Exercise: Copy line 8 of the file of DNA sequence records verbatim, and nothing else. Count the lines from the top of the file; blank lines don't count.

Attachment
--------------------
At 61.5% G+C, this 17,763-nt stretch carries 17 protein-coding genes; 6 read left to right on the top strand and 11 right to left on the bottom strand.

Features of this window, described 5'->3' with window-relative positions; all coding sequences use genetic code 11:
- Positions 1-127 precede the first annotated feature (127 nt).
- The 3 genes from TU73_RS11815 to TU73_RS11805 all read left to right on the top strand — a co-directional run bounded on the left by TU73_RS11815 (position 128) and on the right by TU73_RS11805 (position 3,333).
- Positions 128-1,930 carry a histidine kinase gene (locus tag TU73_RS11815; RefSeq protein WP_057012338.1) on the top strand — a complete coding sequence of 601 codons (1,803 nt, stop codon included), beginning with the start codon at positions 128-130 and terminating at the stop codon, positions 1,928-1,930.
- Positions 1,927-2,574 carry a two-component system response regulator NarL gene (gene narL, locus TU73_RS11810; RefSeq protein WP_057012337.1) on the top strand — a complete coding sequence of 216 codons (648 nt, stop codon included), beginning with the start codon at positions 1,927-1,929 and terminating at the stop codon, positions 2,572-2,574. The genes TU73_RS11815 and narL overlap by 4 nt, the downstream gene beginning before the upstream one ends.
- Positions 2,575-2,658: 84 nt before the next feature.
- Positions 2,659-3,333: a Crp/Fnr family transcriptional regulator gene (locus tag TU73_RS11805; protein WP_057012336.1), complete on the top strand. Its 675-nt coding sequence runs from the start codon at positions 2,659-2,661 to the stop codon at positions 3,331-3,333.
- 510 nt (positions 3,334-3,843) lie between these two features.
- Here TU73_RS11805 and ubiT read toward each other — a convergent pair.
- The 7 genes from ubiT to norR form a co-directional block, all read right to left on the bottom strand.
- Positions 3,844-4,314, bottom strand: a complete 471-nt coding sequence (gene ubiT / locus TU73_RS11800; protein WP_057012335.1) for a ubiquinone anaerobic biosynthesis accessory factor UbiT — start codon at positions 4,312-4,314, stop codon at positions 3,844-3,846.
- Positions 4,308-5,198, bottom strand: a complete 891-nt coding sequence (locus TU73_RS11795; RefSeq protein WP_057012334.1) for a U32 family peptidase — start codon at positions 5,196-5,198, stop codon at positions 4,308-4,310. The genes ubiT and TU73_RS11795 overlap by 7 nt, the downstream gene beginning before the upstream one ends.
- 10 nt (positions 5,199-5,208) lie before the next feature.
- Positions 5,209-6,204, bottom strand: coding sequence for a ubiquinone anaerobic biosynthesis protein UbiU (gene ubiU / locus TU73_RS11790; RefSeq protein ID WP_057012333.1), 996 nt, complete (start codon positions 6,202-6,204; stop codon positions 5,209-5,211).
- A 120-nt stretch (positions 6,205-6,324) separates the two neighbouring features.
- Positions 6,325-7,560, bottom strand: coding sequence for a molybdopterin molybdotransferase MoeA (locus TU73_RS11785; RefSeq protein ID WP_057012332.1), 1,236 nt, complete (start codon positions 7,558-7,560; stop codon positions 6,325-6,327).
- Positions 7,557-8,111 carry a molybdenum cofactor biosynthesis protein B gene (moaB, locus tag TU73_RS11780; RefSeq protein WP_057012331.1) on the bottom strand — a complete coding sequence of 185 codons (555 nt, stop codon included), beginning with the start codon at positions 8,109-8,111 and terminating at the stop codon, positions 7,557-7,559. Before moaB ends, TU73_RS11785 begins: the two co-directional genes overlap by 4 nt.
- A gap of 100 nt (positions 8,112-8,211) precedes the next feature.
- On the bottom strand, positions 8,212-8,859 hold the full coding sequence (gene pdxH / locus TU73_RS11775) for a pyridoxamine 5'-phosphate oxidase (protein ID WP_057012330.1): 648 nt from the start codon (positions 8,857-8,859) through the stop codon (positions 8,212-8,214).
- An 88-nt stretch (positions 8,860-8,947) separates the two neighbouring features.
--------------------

- Positions 2,659-3,333: a Crp/Fnr family transcriptional regulator gene (locus tag TU73_RS11805; protein WP_057012336.1), complete on the top strand. Its 675-nt coding sequence runs from the start codon at positions 2,659-2,661 to the stop codon at positions 3,331-3,333.